"3. Mrs. Goddard does not remember just what was said or just when, but states that Mr. and Mrs. Noon now teaching in Malolos will be able to throw some light on this subject.

"4. This is a case where everybody seems to know that Miss Gilmer is pro-German and has been talking pro-German but no one seems to know just when or what, with exception of Mrs. Bowler."cralaw virtua1aw library

October 19, 1918, James A. Noon made an affidavit before Vicente Platon, notary public, as to specific conversations with the plaintiff, tending to show that she was pro-German.

All of which resulted in the plaintiff being discharged as a teacher in the public schools.

It will be noted that all of the defendant’s communications were of a public nature and addressed to his superior officers, and that his investigation was made in the line of his duty. There is no evidence that defendant was actuated by any malicious motive in the making of his original report on September 18, 1918, and his letter of October 12, clearly shows that his report was the result of an investigation, and that the charges against plaintiff were largely based upon rumors which were indefinite and uncertain both as to time and what she was reported to have said. Ruling case Law, vol. 17, section 74, p. 328, says:jgc:chanrobles.com.ph

"Privileged communications are by some authorities divided into four classes: (1) those wherein the author or publisher of the alleged slander acted in the bona fide discharge of a public or private duty, legal or moral, or in the prosecution of his own rights or interests; . . ."cralaw virtua1aw library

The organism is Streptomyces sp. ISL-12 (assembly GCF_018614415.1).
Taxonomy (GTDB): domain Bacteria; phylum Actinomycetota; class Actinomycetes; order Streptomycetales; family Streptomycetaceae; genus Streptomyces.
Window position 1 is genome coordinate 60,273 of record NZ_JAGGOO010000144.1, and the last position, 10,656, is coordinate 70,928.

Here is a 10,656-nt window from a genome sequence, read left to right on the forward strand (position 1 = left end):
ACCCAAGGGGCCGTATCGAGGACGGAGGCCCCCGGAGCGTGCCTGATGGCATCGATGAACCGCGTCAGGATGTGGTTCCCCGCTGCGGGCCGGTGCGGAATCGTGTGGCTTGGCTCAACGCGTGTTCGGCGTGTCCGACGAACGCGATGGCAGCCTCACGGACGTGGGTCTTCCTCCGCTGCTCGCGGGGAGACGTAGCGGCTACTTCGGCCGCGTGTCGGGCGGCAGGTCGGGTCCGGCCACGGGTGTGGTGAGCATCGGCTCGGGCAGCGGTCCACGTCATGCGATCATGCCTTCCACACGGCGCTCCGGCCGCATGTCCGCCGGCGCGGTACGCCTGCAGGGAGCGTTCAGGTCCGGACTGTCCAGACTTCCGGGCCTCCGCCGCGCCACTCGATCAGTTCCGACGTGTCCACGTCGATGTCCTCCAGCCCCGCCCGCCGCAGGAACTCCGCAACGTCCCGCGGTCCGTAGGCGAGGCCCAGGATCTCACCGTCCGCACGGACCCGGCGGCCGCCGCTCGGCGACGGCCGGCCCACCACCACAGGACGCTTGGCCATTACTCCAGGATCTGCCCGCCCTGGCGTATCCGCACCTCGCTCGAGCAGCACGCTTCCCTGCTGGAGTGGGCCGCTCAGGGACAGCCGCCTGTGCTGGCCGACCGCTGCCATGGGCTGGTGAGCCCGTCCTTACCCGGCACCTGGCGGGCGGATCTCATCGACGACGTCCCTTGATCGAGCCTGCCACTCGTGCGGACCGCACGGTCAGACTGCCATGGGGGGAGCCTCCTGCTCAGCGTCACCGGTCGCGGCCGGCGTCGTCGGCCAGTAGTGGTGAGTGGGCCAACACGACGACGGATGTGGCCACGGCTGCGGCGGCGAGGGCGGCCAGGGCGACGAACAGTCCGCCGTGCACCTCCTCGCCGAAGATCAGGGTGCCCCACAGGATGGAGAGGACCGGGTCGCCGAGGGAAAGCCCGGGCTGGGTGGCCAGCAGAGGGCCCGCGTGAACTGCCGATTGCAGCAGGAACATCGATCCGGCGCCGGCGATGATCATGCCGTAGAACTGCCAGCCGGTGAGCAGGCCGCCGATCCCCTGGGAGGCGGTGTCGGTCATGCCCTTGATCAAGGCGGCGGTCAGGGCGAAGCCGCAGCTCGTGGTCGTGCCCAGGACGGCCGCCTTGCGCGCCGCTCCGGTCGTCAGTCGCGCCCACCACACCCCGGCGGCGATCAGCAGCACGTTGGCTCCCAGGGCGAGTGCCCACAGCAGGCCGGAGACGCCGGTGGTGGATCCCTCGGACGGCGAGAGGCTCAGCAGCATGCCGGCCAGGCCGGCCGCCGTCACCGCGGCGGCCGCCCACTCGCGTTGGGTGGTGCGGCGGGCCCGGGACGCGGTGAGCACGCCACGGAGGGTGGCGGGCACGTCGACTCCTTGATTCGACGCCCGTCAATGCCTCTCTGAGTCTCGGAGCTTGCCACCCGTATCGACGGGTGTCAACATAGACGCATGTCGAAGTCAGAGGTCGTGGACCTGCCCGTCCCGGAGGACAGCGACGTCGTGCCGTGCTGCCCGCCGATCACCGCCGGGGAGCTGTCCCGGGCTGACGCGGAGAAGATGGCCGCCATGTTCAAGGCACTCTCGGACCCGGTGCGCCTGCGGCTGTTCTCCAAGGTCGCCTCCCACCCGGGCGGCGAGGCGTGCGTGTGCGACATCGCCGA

Section 9 of Act No. 277, above quoted, is in accord with this general rule.

In the instant case, the alleged libel is based upon the official letters of the defendant to his superior officers, which were written in the discharge of his official duties, and for which he is not liable in an action for damages. They were also written at a time when there was an intense feeling, and, as a war measure, the Government was very active in its investigation of any and all persons, especially of anyone reputed to be pro-German.

It is but just and fair to the plaintiff to say that she is an apparent victim of circumstances, and that the evidence does not sustain the charge that she was pro-German or in any manner disloyal to her own country.

The judgment is affirmed, without costs. So ordered.

Araullo, C.J., Malcolm, Avancena, Villamor, Ostrand, and Romualdez, JJ., concur.